Industry press is buzzing with articles about the value of partnerships in providing for succession, scale, specialization, brand strength, growth capacity, and so on. As a result, we are seeing increasing interest among advisors in creating or deepening a partnership. If you are one of those individuals, it is critically important that you understand the range of partnership options available—and, more important, why you want to partner with someone—before traveling down that path.
Here are tips to help you evaluate whether working with a partner is in your best interest, as well as develop a successful advisor partnership should you decide to move forward
First and Foremost: Why Do You Want a Partnership?
At a certain point in their career, many advisors feel limited in their ability to manage a firm with enduring value, tied to their firm so closely that they cannot live life fully, isolated by being a business owner, or overly reliant on the satisfaction of the work to rationalize an imbalance in their life as a whole.
Be honest with yourself: do any of those feelings resonate with you?
A partnership has the potential to turn these experiences around completely. But a partnered firm is entirely different from what you have now, and forming one requires a lot of work up front to transform your firm into what you want it to be. Ask yourself these three questions:
What will a partnership model give you that you don’t have now?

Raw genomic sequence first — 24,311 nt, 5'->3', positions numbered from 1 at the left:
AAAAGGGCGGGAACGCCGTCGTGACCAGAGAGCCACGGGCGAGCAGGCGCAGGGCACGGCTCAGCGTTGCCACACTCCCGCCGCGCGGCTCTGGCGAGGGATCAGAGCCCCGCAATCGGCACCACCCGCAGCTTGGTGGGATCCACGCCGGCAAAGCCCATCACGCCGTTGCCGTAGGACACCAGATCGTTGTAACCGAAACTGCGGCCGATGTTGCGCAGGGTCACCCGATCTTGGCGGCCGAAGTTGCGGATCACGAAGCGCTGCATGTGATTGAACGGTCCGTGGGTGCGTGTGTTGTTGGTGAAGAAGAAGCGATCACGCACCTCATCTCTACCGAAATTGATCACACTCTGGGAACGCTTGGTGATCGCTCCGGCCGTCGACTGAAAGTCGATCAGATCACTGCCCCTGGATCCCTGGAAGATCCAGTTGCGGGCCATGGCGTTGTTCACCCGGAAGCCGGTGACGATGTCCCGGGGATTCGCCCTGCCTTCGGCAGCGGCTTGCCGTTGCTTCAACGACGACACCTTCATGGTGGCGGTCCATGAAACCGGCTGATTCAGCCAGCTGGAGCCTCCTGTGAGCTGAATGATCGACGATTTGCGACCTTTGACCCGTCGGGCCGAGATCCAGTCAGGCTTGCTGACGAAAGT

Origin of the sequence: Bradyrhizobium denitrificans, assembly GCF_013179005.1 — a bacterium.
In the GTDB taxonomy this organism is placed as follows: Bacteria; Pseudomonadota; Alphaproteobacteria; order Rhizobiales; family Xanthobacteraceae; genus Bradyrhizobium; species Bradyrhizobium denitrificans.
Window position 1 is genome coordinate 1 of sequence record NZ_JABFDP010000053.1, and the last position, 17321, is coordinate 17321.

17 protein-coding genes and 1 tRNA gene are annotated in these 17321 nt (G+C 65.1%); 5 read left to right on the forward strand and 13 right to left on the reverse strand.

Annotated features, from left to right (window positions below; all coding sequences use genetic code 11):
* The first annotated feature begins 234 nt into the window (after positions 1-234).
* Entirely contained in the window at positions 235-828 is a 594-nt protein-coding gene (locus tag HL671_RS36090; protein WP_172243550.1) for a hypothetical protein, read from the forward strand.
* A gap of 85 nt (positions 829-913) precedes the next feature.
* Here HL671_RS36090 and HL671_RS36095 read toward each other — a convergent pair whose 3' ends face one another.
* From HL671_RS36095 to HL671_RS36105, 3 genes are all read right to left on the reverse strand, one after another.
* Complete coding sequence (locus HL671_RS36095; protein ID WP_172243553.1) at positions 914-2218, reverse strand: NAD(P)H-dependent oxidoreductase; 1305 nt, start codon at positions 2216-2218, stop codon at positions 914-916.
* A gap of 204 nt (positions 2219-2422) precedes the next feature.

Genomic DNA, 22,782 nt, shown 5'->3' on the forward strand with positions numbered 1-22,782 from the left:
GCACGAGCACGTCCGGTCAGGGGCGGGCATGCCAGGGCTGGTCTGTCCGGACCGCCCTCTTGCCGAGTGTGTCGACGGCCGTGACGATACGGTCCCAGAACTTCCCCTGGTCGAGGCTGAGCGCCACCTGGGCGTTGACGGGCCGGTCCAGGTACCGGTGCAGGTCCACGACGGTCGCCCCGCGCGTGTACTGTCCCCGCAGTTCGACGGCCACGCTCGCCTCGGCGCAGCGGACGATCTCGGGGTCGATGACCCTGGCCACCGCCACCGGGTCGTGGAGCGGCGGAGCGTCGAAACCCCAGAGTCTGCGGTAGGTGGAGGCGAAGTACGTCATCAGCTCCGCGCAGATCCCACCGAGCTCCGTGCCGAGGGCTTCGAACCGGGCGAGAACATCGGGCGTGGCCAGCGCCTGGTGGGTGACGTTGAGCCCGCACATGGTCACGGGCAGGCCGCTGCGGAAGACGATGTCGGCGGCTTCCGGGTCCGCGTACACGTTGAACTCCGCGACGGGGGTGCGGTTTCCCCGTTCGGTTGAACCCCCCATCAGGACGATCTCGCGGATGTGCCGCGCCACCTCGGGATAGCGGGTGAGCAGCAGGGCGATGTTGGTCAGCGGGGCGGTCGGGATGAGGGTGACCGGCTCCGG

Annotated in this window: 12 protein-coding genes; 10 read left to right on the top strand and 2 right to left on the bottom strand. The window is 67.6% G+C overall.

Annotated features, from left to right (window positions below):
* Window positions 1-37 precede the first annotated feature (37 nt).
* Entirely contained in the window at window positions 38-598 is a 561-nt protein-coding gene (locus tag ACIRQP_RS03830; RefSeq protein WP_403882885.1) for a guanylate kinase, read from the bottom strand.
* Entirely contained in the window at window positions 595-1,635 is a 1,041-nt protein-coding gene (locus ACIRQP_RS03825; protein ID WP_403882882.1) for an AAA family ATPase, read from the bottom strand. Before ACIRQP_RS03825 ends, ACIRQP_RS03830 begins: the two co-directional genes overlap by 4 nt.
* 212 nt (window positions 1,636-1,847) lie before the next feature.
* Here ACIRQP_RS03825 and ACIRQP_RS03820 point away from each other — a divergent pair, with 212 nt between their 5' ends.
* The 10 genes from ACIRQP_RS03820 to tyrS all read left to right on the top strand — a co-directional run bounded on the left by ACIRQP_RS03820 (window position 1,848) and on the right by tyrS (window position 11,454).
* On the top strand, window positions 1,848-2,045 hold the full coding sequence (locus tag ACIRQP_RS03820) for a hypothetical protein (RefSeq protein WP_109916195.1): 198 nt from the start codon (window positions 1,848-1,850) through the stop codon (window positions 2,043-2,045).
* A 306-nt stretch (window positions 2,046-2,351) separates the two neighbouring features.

What unique contribution will you give to the partnership?
What will a partnership require you to do that you don’t do today?
If your answers to these questions compel you to join forces with another advisor, then a partnership may be right for you.
The partnership spectrum. A partnership is not one specific state or structure, though; rather, there is a spectrum of approaches ranging from a low level of commitment and integration to a high level of both. To determine what level of commitment and integration would work best for you, do some soul searching into the issues you want to solve by partnering.
For example, you might be looking to simply share space and expenses with your partner and bounce ideas off of each other, or you might want to combine your books of business and share a pool of staff that supports all advisors equally. Or maybe you want to create a new firm with an entirely different business methodology, taking the best ideas of another advisor and marrying them with your own.
Once you determine how a partner will help you in theory, identifying your ideal place on the partnership spectrum will get you thinking about how your partnership could function in practice.
The Importance of Shared Values: What Matters Most?
A successful advisor partnership is a commitment, not a convenience. And, like marriage, it isn’t for everyone. But if you have determined that working with a partner is the right choice for you personally, as well as for your business, it’s time to consider what kind of person you want to team up with.
Think in terms of both personal and professional attributes. In your experience, do you work best with people who have similar personality traits, lifestyles, and organizational methods, or does working with someone who is your opposite bring out the best in you? Would you like to partner with an advisor who is in the same place in his or her career as you are, or would you benefit more from teaming up with a younger advisor who could potentially become part of your succession plan?